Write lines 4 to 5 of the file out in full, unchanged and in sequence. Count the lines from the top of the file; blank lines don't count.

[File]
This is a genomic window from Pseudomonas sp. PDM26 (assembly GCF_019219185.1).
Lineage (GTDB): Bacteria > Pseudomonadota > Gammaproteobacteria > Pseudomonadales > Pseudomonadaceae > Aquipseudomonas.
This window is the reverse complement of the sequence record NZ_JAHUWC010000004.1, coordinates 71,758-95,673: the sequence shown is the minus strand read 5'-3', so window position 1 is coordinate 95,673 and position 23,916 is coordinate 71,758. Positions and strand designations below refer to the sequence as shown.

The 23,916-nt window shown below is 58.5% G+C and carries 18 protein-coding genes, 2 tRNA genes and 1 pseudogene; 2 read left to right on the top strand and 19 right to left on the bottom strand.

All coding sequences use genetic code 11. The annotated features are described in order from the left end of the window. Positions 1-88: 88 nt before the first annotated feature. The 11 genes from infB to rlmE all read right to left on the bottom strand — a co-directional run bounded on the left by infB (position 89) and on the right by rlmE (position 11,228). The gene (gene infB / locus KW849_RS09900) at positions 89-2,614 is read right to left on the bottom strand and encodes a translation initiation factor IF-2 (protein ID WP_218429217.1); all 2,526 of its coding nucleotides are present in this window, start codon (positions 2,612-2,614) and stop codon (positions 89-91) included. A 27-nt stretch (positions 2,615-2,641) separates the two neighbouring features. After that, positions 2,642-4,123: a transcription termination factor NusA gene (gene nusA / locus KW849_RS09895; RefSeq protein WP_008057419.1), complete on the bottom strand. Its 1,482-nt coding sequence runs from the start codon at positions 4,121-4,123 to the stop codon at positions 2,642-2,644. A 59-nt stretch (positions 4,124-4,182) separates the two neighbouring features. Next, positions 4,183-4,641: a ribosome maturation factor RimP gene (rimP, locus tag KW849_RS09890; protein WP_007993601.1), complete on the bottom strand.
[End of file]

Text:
The 23,916-nt window shown below is 58.5% G+C and carries 18 protein-coding genes, 2 tRNA genes and 1 pseudogene; 2 read left to right on the top strand and 19 right to left on the bottom strand.

All coding sequences use genetic code 11. The annotated features are described in order from the left end of the window. Positions 1-88: 88 nt before the first annotated feature. The 11 genes from infB to rlmE all read right to left on the bottom strand — a co-directional run bounded on the left by infB (position 89) and on the right by rlmE (position 11,228). The gene (gene infB / locus KW849_RS09900) at positions 89-2,614 is read right to left on the bottom strand and encodes a translation initiation factor IF-2 (protein ID WP_218429217.1); all 2,526 of its coding nucleotides are present in this window, start codon (positions 2,612-2,614) and stop codon (positions 89-91) included. A 27-nt stretch (positions 2,615-2,641) separates the two neighbouring features. After that, positions 2,642-4,123: a transcription termination factor NusA gene (gene nusA / locus KW849_RS09895; RefSeq protein WP_008057419.1), complete on the bottom strand. Its 1,482-nt coding sequence runs from the start codon at positions 4,121-4,123 to the stop codon at positions 2,642-2,644. A 59-nt stretch (positions 4,124-4,182) separates the two neighbouring features. Next, positions 4,183-4,641: a ribosome maturation factor RimP gene (rimP, locus tag KW849_RS09890; protein WP_007993601.1), complete on the bottom strand.